Arnica Montana Flower Extract is used in natural skin care products for it’s antiseptic, antibacterial, and anti-inflammatory properties. Arnica Montana flowers grow in the wild in alpine meadows. The flowers are colored orange-yellow that look like daisies with tall stems and few leaves.
This plant can grow in high places up to 8,500 feet in height, which gave it its other name of ‘Mountain Tobacco’. Other names for Arnica Montana flowers are Leopard’s Bane, Wolf’s Bane and Mountain Arnica. The plant can grow as tall as two feet and Arnica Montana flowers produce oil used for therapy, such as massage therapy and aromatherapy.
Arnica Montana flowers contain sesquiterpene lactones, flavonoids, volatile oil, phenol carbonic acid, and coumarins. The flowers are about five centimeters in diameter and supported by a tall stem of about twenty to sixty centimeters. Arnica Montana flowers are in bloom during the months of May until late August.
Arnica Montana flowers, is a plant used since the 16th century as medication for muscular aches and pains, bruises, and rheumatism. These plants used to cover the entire regions of America and Europe, particularly from Iberia to Scandinavia and Carpathians. However, Arnica Montana flowers are now becoming rare since it has become increasingly difficult to grow them successfully. It takes a lot of patience and watchful cultivation in a particular type of soil to make them grow properly.
Arnica Montana flowers were used both externally and internally in the past. However, it is presently used more externally than internally. The remaining use of Arnica Montana flowers internally is for homeopathic remedies.
For several centuries, extracts from Arnica Montana flowers were used for external treatment of black eyes, wounds, contusions, and sprains because of its anti-inflammatory properties. In Russian traditional medicine, Arnica Montana flowers extracts were used for the treatment of myocarditis, angina pectoris, uterine hemorrhage, cardiac insufficiency, and many more uses.
The dark brown and clear liquid extracts from the Arnica Montana flowers are used in the production of numerous types of products such as skin care products, shampoos, skin fresheners, hair products, and hair conditioners. Extracts from Arnica Montana flowers have also been listed by the Food and Drug Administration as natural flavoring essence for food production. The techniques used in preparing the extracts from Arnica Montana flowers are gentle disintegration and hydroalcoholic maceration.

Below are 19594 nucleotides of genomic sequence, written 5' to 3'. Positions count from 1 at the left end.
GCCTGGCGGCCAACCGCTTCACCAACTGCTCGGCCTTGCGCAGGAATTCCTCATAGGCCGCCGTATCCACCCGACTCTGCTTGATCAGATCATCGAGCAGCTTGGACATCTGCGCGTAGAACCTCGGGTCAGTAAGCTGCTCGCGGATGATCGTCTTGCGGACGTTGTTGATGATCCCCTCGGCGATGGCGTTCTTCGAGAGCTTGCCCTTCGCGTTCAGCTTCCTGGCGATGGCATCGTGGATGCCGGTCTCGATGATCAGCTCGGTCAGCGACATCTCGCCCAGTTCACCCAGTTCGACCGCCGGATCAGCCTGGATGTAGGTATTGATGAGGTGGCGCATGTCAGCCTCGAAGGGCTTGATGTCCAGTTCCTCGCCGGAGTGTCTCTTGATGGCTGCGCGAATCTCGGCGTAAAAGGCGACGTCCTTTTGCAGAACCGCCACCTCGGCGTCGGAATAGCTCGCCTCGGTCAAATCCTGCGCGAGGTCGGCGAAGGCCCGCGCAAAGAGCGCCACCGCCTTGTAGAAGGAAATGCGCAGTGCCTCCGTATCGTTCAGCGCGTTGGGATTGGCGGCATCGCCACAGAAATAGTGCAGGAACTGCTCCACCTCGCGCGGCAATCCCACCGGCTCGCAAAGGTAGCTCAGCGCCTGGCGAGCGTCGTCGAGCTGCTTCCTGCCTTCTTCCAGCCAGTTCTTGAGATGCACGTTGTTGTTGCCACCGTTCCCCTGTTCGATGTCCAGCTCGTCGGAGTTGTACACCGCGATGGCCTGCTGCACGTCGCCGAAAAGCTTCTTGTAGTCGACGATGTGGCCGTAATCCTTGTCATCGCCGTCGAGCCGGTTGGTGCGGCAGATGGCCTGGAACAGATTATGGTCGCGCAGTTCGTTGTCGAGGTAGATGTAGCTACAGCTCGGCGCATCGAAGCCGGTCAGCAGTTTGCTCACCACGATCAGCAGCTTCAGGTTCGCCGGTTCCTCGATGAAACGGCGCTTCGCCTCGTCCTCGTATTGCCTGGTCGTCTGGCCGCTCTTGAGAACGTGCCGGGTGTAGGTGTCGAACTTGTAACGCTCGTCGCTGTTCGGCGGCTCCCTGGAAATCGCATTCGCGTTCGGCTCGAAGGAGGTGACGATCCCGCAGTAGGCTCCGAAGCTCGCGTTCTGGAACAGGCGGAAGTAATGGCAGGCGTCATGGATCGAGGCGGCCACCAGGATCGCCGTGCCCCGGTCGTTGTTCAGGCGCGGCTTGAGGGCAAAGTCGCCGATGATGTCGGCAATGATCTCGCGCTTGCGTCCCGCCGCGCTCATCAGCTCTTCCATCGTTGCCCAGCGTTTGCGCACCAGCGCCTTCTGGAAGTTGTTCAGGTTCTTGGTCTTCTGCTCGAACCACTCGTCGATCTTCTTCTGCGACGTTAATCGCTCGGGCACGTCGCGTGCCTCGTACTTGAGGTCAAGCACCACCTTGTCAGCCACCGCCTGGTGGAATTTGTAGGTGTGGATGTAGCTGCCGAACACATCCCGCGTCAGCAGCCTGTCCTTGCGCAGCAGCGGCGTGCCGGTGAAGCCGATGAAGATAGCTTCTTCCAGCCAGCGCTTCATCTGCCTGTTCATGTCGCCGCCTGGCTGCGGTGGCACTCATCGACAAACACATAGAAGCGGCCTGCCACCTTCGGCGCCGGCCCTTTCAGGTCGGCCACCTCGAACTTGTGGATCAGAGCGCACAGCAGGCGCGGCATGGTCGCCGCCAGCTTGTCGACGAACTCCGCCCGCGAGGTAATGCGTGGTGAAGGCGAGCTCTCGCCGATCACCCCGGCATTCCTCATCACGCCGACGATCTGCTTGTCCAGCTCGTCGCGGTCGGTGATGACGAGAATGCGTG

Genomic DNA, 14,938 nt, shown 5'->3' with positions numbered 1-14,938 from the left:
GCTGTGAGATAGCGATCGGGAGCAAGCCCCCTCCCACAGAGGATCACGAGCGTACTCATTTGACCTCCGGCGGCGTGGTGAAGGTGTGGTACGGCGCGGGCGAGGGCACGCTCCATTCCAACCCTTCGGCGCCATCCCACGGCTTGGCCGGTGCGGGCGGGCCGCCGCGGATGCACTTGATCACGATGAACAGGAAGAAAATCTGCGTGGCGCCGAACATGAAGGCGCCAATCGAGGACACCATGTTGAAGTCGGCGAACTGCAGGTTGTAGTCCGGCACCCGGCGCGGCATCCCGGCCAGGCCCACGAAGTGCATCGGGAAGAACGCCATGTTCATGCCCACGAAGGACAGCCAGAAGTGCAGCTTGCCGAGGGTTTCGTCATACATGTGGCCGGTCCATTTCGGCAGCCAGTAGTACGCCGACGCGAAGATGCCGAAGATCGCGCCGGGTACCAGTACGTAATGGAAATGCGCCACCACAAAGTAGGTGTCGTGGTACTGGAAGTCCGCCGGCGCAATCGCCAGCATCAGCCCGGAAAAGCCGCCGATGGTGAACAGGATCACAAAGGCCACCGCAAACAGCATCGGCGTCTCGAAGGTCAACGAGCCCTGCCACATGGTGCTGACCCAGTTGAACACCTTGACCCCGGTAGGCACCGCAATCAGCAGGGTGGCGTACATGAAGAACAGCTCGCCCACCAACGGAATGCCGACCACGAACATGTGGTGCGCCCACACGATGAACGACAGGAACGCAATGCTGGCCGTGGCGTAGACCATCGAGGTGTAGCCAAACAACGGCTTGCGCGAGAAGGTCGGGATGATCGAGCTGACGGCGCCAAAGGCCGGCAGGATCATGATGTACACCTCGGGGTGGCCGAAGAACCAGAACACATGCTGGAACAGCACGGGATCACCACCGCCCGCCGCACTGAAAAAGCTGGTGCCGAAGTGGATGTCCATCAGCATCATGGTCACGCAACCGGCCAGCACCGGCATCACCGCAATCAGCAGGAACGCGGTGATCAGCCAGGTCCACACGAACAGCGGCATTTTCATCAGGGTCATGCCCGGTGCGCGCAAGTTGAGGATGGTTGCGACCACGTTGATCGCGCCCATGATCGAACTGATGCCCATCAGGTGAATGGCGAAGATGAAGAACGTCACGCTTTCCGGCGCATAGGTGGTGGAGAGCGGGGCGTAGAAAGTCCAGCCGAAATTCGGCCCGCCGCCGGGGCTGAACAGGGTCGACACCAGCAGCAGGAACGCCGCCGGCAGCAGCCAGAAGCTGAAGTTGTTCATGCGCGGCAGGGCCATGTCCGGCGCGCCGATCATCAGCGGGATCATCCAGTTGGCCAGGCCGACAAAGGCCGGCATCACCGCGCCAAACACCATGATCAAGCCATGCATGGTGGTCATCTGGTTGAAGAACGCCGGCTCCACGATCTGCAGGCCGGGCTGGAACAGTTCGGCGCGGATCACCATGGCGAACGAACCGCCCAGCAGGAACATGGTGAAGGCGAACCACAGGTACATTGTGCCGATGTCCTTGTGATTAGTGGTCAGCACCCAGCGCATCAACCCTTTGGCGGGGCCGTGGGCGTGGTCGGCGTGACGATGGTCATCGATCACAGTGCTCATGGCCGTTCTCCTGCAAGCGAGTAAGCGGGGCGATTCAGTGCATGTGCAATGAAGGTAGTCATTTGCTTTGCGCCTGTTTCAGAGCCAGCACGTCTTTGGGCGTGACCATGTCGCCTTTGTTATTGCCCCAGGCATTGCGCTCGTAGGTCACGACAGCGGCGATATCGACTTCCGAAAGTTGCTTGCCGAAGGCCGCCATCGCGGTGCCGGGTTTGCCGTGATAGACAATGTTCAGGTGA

Arnica Montana flowers are also used externally for edema due to fracture, joint problems, dislocations, rheumatic muscle pains, and hematoma. It is also used as a remedy for furunculosis and superficial phlebitis. The different preparations from Arnica Montana flowers have antiphlogistic (anti-inflammatory) activity when applied as topical medicine and analgesic and antiseptic activity when used for inflammations. Recent clinical tests have showed that a gel made from fresh flowers is beneficial for the osteoarthritis of the knee.
Prolonged use of Arnica Montana flowers in treating damaged skin, such as injuries, may sometimes cause edematous dermatitis and eczema. Higher concentrates applied to the skin may cause the formation of vesicles or necroses. Toxicologists claim that oral use of Arnica Montana flowers is possibly unsafe due to the presence of helenalin, which may cause poisoning when eaten in large amounts.
Helenalin, a sesquiterpene lactone, is the main restorative compound in Arnica Montana, along with flavoids, help soothe and renew the skin after exposure to stress.
Arnica’s antiseptic, antibacterial, and anti-inflammatory properties may be of some benefit to those with inflammatory skin disorders. It also stimulates the forming the granular tissues and thus accelerating the healing process. Because of its healing properties, Arnica can be used on bruises, sunburn, minor burns, as well as superficial phlebitis.
According to recent studies Triterpene from flowers of Arnica montana is one of the most potent among known plant inhibitors of melanin biosynthesis in cultured cells, being 50 times more potent than 4-methoxyphenol, which is used as an anti-pigmentation agent.
A novel melanin inhibitor: hydroperoxy traxastane-type triterpene from flowers of Arnica montana
The Food and Drug Administration (FDA) includes Arnica Montana flowers on its list of natural flavoring substances permitted for direct addition to food. The safety of Arnica Montana and its Flower Extract has been assessed by the Cosmetic Ingredient Review (CIR) Expert Panel. The CIR Expert Panel evaluated the scientific data and concluded that additional data were needed to determine whether Arnica Montana Flower Extract and Arnica Montana were either safe or unsafe for use in cosmetics and personal care products.
Arnica Montana and its Flower Extract may be used in cosmetics and personal care products marketed in Europe according to the general provisions of the Cosmetics.